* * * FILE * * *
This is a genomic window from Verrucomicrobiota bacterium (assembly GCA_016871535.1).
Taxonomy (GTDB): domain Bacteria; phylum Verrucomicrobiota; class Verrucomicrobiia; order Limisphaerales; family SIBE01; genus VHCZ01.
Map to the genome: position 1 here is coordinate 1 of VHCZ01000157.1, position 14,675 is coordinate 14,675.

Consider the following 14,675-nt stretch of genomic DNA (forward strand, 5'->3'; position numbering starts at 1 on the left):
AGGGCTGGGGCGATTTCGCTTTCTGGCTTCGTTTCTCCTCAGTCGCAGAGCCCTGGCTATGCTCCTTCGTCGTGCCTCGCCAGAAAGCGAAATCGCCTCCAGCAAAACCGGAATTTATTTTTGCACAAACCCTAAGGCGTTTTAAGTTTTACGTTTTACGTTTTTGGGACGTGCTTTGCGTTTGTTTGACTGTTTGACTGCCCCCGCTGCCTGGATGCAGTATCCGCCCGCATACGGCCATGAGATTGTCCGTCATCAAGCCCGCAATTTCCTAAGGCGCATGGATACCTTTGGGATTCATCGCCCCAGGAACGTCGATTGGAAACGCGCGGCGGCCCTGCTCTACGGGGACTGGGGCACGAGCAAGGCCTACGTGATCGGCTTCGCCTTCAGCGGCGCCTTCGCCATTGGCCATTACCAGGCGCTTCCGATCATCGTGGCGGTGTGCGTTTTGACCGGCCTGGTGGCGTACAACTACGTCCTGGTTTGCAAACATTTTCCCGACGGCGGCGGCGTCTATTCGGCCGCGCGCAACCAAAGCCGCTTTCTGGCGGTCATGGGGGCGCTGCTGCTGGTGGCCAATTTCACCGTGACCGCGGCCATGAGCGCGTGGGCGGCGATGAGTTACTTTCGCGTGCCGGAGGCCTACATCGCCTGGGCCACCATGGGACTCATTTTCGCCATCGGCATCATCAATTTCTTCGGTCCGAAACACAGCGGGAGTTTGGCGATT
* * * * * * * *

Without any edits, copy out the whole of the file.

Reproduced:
This is a genomic window from Verrucomicrobiota bacterium (assembly GCA_016871535.1).
Taxonomy (GTDB): domain Bacteria; phylum Verrucomicrobiota; class Verrucomicrobiia; order Limisphaerales; family SIBE01; genus VHCZ01.
Map to the genome: position 1 here is coordinate 1 of VHCZ01000157.1, position 14,675 is coordinate 14,675.

Consider the following 14,675-nt stretch of genomic DNA (forward strand, 5'->3'; position numbering starts at 1 on the left):
AGGGCTGGGGCGATTTCGCTTTCTGGCTTCGTTTCTCCTCAGTCGCAGAGCCCTGGCTATGCTCCTTCGTCGTGCCTCGCCAGAAAGCGAAATCGCCTCCAGCAAAACCGGAATTTATTTTTGCACAAACCCTAAGGCGTTTTAAGTTTTACGTTTTACGTTTTTGGGACGTGCTTTGCGTTTGTTTGACTGTTTGACTGCCCCCGCTGCCTGGATGCAGTATCCGCCCGCATACGGCCATGAGATTGTCCGTCATCAAGCCCGCAATTTCCTAAGGCGCATGGATACCTTTGGGATTCATCGCCCCAGGAACGTCGATTGGAAACGCGCGGCGGCCCTGCTCTACGGGGACTGGGGCACGAGCAAGGCCTACGTGATCGGCTTCGCCTTCAGCGGCGCCTTCGCCATTGGCCATTACCAGGCGCTTCCGATCATCGTGGCGGTGTGCGTTTTGACCGGCCTGGTGGCGTACAACTACGTCCTGGTTTGCAAACATTTTCCCGACGGCGGCGGCGTCTATTCGGCCGCGCGCAACCAAAGCCGCTTTCTGGCGGTCATGGGGGCGCTGCTGCTGGTGGCCAATTTCACCGTGACCGCGGCCATGAGCGCGTGGGCGGCGATGAGTTACTTTCGCGTGCCGGAGGCCTACATCGCCTGGGCCACCATGGGACTCATTTTCGCCATCGGCATCATCAATTTCTTCGGTCCGAAACACAGCGGGAGTTTGGCGATT